# Gain and phase margin of multiple feedback bandpass filter

I designed a multiple feedback bandpass filter using the Analog filter wizard. The design is purely education therefore I used ideal op-amp. Fc = 50KHz; DC gain = 6dB; Q = 5; I followed the instructions included in the AD tutorial “Stability of Op-Amp Circuits” and simulated the circuit in the same fashion. LTspice: Stability of Op Amp Circuits | Analog Devices

My recollection from control systems is that the negative feedback circuit is stable as long as we do not invert the signal by 180° with a magnitude equal to or greater than 0dB to prevent oscillation. If correct my 0dB point is at 10Mhz and I have 93° of phase margin. Which is sufficient. Additional circuit never reaches the -180° phase shift. However, at 90KHz the phase shift equals 164° with 22.7 dB of gain. I would imagine that it is a very low phase margin of only 26° with 22.7dB of gain. I vaguely remember the “rule of thumb” for phase margin as 45° and gain margin as 20dB.

If the above statements are correct are they applicable for filters?

If yes how can I improve the phase margin? Would the introduction of a delay in order to shift the phase response be a good idea?

• The gain is not zero at that point. As for the improvement in the phase response (in case it's needed), why not follow the advice in the video you linked? If you're worried about a "wobbly" initial transient, that's the inherent impulse response. Apr 4, 2022 at 13:56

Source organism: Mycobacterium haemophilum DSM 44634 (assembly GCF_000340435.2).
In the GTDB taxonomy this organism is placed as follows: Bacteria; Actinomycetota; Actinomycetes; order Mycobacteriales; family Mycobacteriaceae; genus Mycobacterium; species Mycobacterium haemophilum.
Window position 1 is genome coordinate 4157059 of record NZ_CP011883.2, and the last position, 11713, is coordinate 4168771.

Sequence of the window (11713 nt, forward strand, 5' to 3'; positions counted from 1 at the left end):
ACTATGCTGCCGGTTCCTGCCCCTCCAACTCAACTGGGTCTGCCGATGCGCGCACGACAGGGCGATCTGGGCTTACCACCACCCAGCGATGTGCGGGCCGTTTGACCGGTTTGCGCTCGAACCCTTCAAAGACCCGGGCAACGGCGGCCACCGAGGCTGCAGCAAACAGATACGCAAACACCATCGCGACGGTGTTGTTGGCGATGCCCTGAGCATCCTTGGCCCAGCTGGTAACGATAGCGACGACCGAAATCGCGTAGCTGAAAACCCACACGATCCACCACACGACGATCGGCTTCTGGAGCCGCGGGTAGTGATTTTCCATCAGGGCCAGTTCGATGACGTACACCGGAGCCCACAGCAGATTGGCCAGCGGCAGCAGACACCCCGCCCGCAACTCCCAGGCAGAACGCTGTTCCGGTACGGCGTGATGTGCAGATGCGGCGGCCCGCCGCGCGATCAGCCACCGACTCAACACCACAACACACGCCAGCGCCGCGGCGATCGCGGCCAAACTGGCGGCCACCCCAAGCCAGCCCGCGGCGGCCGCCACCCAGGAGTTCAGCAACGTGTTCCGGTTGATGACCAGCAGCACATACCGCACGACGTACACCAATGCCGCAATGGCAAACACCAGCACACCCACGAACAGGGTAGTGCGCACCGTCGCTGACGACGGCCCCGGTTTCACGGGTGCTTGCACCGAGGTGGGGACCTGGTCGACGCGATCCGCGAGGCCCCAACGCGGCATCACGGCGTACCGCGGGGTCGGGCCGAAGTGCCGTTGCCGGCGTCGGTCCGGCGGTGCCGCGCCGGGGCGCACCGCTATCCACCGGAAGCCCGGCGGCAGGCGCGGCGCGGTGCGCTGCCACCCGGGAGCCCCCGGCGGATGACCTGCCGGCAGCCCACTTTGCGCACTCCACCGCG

• @aconcernedcitizen Thank you for your reply. "The gain is not zero at that point." are you referring to the point where the phase shift is equal to 164°? Isn't that worse as we get nearly 180° of phase shift with loads of gain? Regarding the video, I was not sure if this solution is specific to the problem presented which is driving a large capacitance at the output of the op-amp. I will give it a go and experiment. Apr 4, 2022 at 14:07
• Since you already have enough phase margin, there's nothing to correct for. That the phase goes as low as it does, that's a direct consequence of the response of the transfer function -- it's a sharp bandpass. Making the phase smoother will result in a wider transition width for the filter. Think of it this way: if that would have been an inverse filter (inverse Pascal, inverse Chebyshev, Cauer/elliptic), you would have had zeroes, and the phase would have jumped 180 degrees. Would you have considered that to be unstable? Apr 4, 2022 at 14:15
• As to your last sentence - the phase margin of app 90 deg (see my detailed answer) is caused by the opamp only (opamp phase shift at very large frequencies) and not by the frequency-dependent filter circuitry. Shifting the phase response in negative direction would be the worst solution.
– LvW
Apr 4, 2022 at 15:35